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Many individuals who have an R9 on their credit report will often reference their credit as ‘R9 credit’, as though R9 is the credit rating.
Credit reports have an over-all rating. This is a number between 300 and 900. This rating is calculated based on everything that is listed on your credit report. 300 represents a poor rating and 900 represents the best rating. When you request your credit report this “score” is called a FICO score. When a lender requests your credit report they see the same score – this is called the “Beacon score”. A Beacon score and a FICO score are the same thing. R9 credit is not your overall credit score, although it will reduce it.
What is R9 credit? The letter R stands for revolving and the 9 represents a “bad debt write off” so an R9 credit score is a credit card, line of credit, store card or some other form of revolving credit that has gone into default. If you do not make a payment on a revolving credit product for 6 months your individual rating for that credit product will become an R9.
An R9 will remain on your credit report for 7 years from the date of last activity (this is the last date that you made a payment on the credit). Many people think that somehow R9 credit magically disappears after 7 years but it is important to note that it is 7 years from the date of last activity and it won't necessarily go away on its own. This is a very common credit report error that many people end up spending many months to resolve.
R9 credit can be resolved in one of a few ways:
1. You can pay the debt in full – the R9 credit should be removed 7 years from the date the debt has been paid in full.
2. You can make a settlement on the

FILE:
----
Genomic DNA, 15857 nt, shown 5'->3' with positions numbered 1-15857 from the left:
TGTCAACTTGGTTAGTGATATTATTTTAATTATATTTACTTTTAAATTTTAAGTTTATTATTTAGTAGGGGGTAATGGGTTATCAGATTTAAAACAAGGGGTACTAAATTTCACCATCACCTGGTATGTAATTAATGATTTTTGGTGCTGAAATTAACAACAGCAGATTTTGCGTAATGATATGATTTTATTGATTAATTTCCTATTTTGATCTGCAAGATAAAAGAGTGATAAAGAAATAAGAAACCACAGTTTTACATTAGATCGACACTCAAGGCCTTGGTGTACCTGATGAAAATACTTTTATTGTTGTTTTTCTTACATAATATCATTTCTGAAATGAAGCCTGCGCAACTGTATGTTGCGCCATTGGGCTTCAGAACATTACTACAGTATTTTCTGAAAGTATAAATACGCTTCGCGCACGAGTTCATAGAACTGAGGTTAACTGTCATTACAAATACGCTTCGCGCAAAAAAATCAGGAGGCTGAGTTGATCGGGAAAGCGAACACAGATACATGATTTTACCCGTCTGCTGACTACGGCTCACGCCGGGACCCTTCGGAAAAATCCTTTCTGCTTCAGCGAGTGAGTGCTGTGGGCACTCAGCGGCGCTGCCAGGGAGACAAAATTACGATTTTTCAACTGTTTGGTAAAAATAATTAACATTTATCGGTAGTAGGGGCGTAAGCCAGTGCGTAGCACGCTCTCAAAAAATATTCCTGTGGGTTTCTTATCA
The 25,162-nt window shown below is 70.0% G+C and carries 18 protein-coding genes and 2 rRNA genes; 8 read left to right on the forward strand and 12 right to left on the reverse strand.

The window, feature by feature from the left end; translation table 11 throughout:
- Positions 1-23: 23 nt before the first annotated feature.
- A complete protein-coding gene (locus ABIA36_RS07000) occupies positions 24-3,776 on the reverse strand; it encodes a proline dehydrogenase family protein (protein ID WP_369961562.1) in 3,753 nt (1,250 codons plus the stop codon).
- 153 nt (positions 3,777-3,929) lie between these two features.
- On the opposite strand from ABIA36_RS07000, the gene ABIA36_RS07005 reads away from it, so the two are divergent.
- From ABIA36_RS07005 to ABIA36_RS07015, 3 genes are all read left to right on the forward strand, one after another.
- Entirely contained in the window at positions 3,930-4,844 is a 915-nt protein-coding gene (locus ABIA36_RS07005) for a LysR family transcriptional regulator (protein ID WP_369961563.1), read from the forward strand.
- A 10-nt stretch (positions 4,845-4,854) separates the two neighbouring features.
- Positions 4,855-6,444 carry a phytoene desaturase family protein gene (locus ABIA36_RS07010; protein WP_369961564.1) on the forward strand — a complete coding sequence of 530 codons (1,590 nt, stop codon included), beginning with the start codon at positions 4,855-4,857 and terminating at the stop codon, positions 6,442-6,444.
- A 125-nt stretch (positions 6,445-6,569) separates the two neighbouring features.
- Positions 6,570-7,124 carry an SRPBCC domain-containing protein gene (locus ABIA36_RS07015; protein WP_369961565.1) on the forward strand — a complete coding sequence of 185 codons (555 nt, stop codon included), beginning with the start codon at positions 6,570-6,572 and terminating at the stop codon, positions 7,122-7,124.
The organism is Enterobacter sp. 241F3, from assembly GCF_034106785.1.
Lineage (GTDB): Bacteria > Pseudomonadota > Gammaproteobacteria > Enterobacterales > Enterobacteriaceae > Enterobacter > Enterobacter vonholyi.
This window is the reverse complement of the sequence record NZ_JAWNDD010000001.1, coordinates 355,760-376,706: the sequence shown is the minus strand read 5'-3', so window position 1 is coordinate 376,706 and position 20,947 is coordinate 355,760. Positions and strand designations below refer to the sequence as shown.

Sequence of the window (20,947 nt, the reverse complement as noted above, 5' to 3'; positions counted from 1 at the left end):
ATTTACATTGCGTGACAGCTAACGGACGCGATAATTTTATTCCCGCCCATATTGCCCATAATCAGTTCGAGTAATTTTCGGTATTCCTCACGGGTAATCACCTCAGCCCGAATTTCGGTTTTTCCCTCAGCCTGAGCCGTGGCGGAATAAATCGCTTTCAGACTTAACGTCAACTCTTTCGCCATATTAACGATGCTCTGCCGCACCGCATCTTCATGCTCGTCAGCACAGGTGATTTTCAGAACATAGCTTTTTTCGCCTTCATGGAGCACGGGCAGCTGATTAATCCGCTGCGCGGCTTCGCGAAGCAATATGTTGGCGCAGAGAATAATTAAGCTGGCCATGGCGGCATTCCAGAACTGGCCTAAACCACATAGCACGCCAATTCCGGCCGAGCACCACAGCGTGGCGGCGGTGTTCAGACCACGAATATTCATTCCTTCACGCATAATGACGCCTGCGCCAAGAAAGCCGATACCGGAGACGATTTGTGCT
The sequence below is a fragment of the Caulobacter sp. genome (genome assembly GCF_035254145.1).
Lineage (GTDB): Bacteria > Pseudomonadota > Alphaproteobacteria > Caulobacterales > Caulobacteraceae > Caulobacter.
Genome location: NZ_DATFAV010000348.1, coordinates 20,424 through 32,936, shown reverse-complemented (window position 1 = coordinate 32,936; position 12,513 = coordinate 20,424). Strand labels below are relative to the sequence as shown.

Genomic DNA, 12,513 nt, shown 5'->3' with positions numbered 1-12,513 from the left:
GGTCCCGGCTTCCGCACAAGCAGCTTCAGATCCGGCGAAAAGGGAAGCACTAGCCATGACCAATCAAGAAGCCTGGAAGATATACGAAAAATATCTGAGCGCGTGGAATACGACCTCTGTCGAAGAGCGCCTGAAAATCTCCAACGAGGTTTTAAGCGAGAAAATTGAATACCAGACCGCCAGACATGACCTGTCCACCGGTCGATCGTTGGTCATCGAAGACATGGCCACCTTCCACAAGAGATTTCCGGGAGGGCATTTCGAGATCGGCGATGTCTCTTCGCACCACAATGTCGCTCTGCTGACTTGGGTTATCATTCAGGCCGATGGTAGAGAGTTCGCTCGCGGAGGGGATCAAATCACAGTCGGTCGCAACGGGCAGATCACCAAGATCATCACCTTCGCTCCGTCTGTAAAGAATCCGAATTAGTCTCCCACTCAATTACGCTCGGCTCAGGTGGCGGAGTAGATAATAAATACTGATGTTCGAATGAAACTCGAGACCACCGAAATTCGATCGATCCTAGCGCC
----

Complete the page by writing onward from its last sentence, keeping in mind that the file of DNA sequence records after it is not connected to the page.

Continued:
debt with your creditor(s) – the R9 credit should be removed from your credit 7 years from the date it is reported as settled.
a. Settlements must be documented, including proof of settlement being accepted by your creditor and proof of payment.
b. Equifax must be independently notified of the settlement.
c. You must follow up to ensure that the settlement has been reported to your credit report.
3. If you go to credit counselling, the R9 credit will turn into an R7 credit and the R7 will be removed from your credit report 3 years from the date the credit counselling plan is paid in full.
4. If you file a consumer proposal the R9 credit will be removed from your credit 6 years from the date it is paid in full – make sure when you file a consumer proposal that you independently send proof of the consumer proposal to Equifax.
5. A bankruptcy – the R9 credit will be removed from your credit 6 years from the date the bankruptcy is discharged – make sure when you file a bankruptcy that you independently send proof of the bankruptcy to Equifax.
6. R9 credit can also be removed 7 years from the date of last activity if that was the last time a payment was made on the credit product. This is in no way a slam dunk – often creditors will continue to report activity to the credit report even after there hasn’t been any. Also, if the account is purchased by a collection agency, this can become extremely complex.
Having R9 credit on your credit report is not great – but it isn’t the end of the world either. There are ways to not only work to have the R9 removed but also to correct any other bad credit to help rebuild your credit score. Speaking with a financial consultant skilled in dealing with R9 credit is a smart practice.